My First Experience Walking Home in the Dark
Norah Vincent wrote an interesting book called Self-Made Man: One Woman’s Journey into Manhood and Back Again. It’s about a reporter’s experience taking on the gender role (and presentation) of a male in order to go deep “under cover,” as it were, to learn about male gender identity and culture. It’s a good read, I highly recommend it.
Early in the book she notices, quickly in her adopting a male gender presentation, that men and women treat walking in the dark differently. Generally, men never think about their safety walking alone in familiar, or even unfamiliar, neighbourhoods. Of course, that’s a generalization: men who live in dangerous neighbourhoods will have a different experience. But on the whole, particularly in Canada, men don’t consider whether its safe to walk home alone at night: it’s just safe by default. For women, though, even a relatively safe neighbourhood becomes risky while walking home in the dark: they’re acutely aware of which neighbourhoods are less safe than others. I live in a very safe city (well, collection of cities), but my female friends are quick to agree, “Oh yeah, there’s no way I’m walking home alone in the dark in [CityA].” And [CityA] is a rather safe city of approximately 300,000.
I had read about this, and was cognizant of the likelihood of my having to soon worry about these things; things which I never had to consider as a male. Men tend to give other men respect and distance by default, but that’s not true for women: women are often not given space or respect. It’s one reason that rape happens: it’s not about sex, it’s about power and control. I was also aware that I’d have to watch my back just being a trans person, irrespective of being a woman. Although the phenomenon isn’t as prevalent in Canada, hunting down a transperson and beating them up is viewed as an acceptable activity by a number of men. Here’s but one recent example.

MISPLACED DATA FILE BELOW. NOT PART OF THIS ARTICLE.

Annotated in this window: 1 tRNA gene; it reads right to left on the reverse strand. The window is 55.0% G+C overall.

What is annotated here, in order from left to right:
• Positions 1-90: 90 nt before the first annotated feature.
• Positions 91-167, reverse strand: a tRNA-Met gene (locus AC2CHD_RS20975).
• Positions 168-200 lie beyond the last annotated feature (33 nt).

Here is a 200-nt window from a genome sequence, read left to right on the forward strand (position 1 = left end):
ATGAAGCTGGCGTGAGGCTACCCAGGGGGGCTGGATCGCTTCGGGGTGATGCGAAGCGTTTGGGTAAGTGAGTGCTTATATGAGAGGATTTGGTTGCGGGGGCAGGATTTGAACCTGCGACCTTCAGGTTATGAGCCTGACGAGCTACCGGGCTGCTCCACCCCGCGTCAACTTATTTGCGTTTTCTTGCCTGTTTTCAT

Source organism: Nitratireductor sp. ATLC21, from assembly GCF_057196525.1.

But this post is about my first real experience being worried while walking home in the dark. It was late one night mid-way through our annual four-day conference. Because parking is now so expensive, I often take the bus to the university. However, due to the social activities, which are so central to professional life and networking, I didn’t get off at my bus stop until 11:30 p.m. The bus stop is about 1km from my home, and requires walking across the field of a school, through a dark path, up some stairs, up a street, up another dark path with stairs, and then 200m down my street to my home. This was my first time ever walking this route in the dark, even though I’d done it many times during the day.
I was in a dress, but I had put on my running shoes (in place of my heels). I do this because I know that my best chance to get out of a bad situation is to run. I’ll fight if I have to, but I’m an athlete and figure that I can outrun nearly anyone, if I have to. And it’s a heck of a lot easier to do that in running shoes rather than heels. Although, I figure that I could run at a pretty good clip in heels too: being a forefoot runner has its advantages. I’ve had a number of conversations with other women, and this is a pretty common strategy: it’s not that running shoes are more comfortable for walking home (of course, they are), it’s that running shoes make running away easier. Men: have you ever considered changing out of your dress shoes for your trip home because it’s easier to get away from a mugging? I doubt it.
Walking from the bus stop across the school field, I had an intense and surprisingly acute sense of fear. I’ll admit it, I was flat-out scared. There wasn’t anyone around me, as far as I could tell, but who knows what could be hiding in the trees or bushes at the outskirts of the field (or right where the path narrows to the first set of stairs)? Without trying to make it look obvious, every few seconds, I would check over my shoulder and around me. I wasn’t comfortable at all. I typically walk listening to music, but I removed one earphone so that I could still hear if anyone approached me (having very good hearing is a big bonus). I walked briskly, always ready to take off if I had to: I wasn’t going to wait to figure out what was happening before I started running.
Of course, nothing happened. But it opened my eyes: it’s time to start planning my routes home more carefully. I think this is another one of the “through the looking glass” moments in my transition. It also signals to me that I see the world through a woman’s eyes more than a man’s now.